Meet Washington Foster’s MBA Class Of 2020

Maggie Polachek

University of Washington, Foster School of Business

I am a mission-driven problem solver.”

Hometown: San Anselmo, CA

Fun Fact About Yourself: I am passionate about summer camp! I spent seven years as a camper and three years as a counselor at Camp Tawonga, a sleep-away summer camp right outside of Yosemite National Park. I now serve on Camp Tawonga’s Young Alumni Board as a way to pay it forward.

Undergraduate School and Major: Wellesley College, Political Science

Most Recent Employer and Job Title: Employer: Center for American Progress; Title: Director of President’s Initiatives

Describe your biggest accomplishment in your career so far: At the Center for American Progress (CAP), the country’s largest progressive think tank and major advocacy organization, I worked with our President and Development Team to devise and implement the President’s fundraising strategy. Following the 2016 election, we needed to raise more money than ever before to ensure that we could grow and operate to meet the challenges of the new political era. We set a goal to raise our budget by 25% by the end of 2017. I created new internal processes to streamline communication between the President’s Office and the Development Team and helped to re-vamp some of our donor outreach practices. Not only did we meet our goal to raise 25% more than our 2016 budget, we exceeded that goal by $1 million. It was definitely a team effort, but I’ve never felt better about the value I added towards meeting such a critical goal.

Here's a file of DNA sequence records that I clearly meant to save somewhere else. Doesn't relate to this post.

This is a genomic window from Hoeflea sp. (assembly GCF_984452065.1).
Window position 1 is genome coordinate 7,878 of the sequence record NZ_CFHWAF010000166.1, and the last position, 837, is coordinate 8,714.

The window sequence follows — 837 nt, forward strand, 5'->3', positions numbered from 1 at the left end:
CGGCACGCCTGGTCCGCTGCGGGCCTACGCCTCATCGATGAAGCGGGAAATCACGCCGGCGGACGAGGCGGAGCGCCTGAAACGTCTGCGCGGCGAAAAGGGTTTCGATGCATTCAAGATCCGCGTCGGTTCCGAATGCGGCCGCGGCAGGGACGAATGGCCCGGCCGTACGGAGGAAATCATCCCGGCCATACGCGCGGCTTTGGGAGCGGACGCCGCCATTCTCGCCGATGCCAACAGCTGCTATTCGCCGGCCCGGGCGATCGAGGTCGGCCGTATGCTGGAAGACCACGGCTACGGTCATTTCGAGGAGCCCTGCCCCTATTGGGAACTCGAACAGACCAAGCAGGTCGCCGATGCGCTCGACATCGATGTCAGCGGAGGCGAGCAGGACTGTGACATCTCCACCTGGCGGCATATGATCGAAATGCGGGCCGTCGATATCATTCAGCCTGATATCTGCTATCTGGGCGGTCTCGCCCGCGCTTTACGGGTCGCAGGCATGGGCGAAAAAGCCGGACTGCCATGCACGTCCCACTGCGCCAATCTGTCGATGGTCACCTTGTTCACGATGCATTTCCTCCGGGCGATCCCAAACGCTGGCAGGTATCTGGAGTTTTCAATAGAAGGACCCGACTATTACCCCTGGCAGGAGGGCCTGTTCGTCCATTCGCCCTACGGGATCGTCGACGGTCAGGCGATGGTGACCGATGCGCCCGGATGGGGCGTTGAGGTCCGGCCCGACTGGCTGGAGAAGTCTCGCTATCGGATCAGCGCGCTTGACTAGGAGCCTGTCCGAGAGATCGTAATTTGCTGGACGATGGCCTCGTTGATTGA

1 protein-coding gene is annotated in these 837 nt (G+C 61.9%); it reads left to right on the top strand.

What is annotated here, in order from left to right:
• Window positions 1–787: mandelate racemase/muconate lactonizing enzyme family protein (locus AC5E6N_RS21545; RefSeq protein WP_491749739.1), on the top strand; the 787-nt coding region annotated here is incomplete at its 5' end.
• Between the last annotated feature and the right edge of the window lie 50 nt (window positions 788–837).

What quality best describes the MBA classmates you’ve met so far and why? Warm. Foster students, both current and incoming, are remarkably warm. From the moment I was accepted into the program, I received friendly emails from current students who were eager to share insights and answer questions as I made my decision. The warmth of the Foster Community was also in full display during Foster’s Welcome Weekend. I was blown away by the inclusiveness of the student body. Even my fiancé, who will be joining me in Seattle, was welcomed to Foster with so much enthusiasm. I can’t wait to contribute to this incredible community.

Aside from your classmates, what was the key factor that led you to choose this program for your full-time MBA and why was it so important to you? It really was all about fit for me. Of course, Foster’s incredible job placement statistics along with its incomparable location in Seattle drew me in, but what sealed the deal was the “Foster Fit” I felt when I was on campus. One of Foster’s mottos is “We > Me.” Foster students live and breathe that mentality – that we are always stronger together than we are on our own. I knew that I wanted to pursue my MBA at Foster because I believe Foster’s ethos of collaboration is critical for future leaders to embrace.

What club or activity are you looking most forward to in business school? Women’s leadership has always been extremely important to me and I can’t wait to get involved with Foster’s Women in Business Club. We continue to live in a world where women are paid less than their male counterparts, and those discrepancies are even worse for women of color. I believe that providing support systems for women and educating male allies on the challenges that women face at work is an important step towards ending gender inequality in the workplace. As a member of WiB, I hope to work with the admissions office on recruiting efforts that target women. I am also excited to bring in women speakers from the business, government, and nonprofit sectors to share their experiences and advice.